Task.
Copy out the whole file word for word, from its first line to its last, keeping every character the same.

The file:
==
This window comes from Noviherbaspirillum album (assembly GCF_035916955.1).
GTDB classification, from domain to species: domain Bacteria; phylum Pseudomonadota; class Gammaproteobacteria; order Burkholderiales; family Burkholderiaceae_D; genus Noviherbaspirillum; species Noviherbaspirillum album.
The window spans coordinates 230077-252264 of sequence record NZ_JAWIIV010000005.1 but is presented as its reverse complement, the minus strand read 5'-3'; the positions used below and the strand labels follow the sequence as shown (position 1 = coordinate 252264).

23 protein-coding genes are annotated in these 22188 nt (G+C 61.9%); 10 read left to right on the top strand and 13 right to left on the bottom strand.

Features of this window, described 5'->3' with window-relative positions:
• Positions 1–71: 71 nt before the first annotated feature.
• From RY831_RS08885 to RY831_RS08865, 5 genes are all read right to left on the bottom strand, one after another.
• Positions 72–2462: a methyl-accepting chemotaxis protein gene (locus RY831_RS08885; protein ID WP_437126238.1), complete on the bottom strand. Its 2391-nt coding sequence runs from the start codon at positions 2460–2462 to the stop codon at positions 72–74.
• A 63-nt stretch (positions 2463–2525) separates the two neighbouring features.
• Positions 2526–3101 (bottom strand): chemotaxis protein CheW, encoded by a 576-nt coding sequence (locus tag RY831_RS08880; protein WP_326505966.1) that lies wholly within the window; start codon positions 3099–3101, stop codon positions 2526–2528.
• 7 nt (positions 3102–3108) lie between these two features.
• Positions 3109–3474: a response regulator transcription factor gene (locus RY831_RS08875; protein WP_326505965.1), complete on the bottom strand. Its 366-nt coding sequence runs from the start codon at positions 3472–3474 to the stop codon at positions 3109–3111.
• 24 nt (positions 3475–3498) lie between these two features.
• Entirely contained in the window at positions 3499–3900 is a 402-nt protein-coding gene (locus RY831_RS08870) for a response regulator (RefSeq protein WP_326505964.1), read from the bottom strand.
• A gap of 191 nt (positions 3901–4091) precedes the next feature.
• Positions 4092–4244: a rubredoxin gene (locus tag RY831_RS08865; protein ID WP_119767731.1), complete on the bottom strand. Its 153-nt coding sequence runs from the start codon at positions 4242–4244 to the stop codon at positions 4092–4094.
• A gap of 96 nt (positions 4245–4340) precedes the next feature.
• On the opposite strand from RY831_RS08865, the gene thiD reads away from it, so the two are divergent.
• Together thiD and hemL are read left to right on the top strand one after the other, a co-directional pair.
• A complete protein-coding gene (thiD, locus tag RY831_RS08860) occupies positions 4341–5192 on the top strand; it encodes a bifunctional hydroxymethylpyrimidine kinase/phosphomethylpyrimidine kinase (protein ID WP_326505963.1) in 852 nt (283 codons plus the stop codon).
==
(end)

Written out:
This window comes from Noviherbaspirillum album (assembly GCF_035916955.1).
GTDB classification, from domain to species: domain Bacteria; phylum Pseudomonadota; class Gammaproteobacteria; order Burkholderiales; family Burkholderiaceae_D; genus Noviherbaspirillum; species Noviherbaspirillum album.
The window spans coordinates 230077-252264 of sequence record NZ_JAWIIV010000005.1 but is presented as its reverse complement, the minus strand read 5'-3'; the positions used below and the strand labels follow the sequence as shown (position 1 = coordinate 252264).

23 protein-coding genes are annotated in these 22188 nt (G+C 61.9%); 10 read left to right on the top strand and 13 right to left on the bottom strand.

Features of this window, described 5'->3' with window-relative positions:
• Positions 1–71: 71 nt before the first annotated feature.
• From RY831_RS08885 to RY831_RS08865, 5 genes are all read right to left on the bottom strand, one after another.
• Positions 72–2462: a methyl-accepting chemotaxis protein gene (locus RY831_RS08885; protein ID WP_437126238.1), complete on the bottom strand. Its 2391-nt coding sequence runs from the start codon at positions 2460–2462 to the stop codon at positions 72–74.
• A 63-nt stretch (positions 2463–2525) separates the two neighbouring features.
• Positions 2526–3101 (bottom strand): chemotaxis protein CheW, encoded by a 576-nt coding sequence (locus tag RY831_RS08880; protein WP_326505966.1) that lies wholly within the window; start codon positions 3099–3101, stop codon positions 2526–2528.
• 7 nt (positions 3102–3108) lie between these two features.
• Positions 3109–3474: a response regulator transcription factor gene (locus RY831_RS08875; protein WP_326505965.1), complete on the bottom strand. Its 366-nt coding sequence runs from the start codon at positions 3472–3474 to the stop codon at positions 3109–3111.
• 24 nt (positions 3475–3498) lie between these two features.
• Entirely contained in the window at positions 3499–3900 is a 402-nt protein-coding gene (locus RY831_RS08870) for a response regulator (RefSeq protein WP_326505964.1), read from the bottom strand.
• A gap of 191 nt (positions 3901–4091) precedes the next feature.
• Positions 4092–4244: a rubredoxin gene (locus tag RY831_RS08865; protein ID WP_119767731.1), complete on the bottom strand. Its 153-nt coding sequence runs from the start codon at positions 4242–4244 to the stop codon at positions 4092–4094.
• A gap of 96 nt (positions 4245–4340) precedes the next feature.
• On the opposite strand from RY831_RS08865, the gene thiD reads away from it, so the two are divergent.
• Together thiD and hemL are read left to right on the top strand one after the other, a co-directional pair.
• A complete protein-coding gene (thiD, locus tag RY831_RS08860) occupies positions 4341–5192 on the top strand; it encodes a bifunctional hydroxymethylpyrimidine kinase/phosphomethylpyrimidine kinase (protein ID WP_326505963.1) in 852 nt (283 codons plus the stop codon).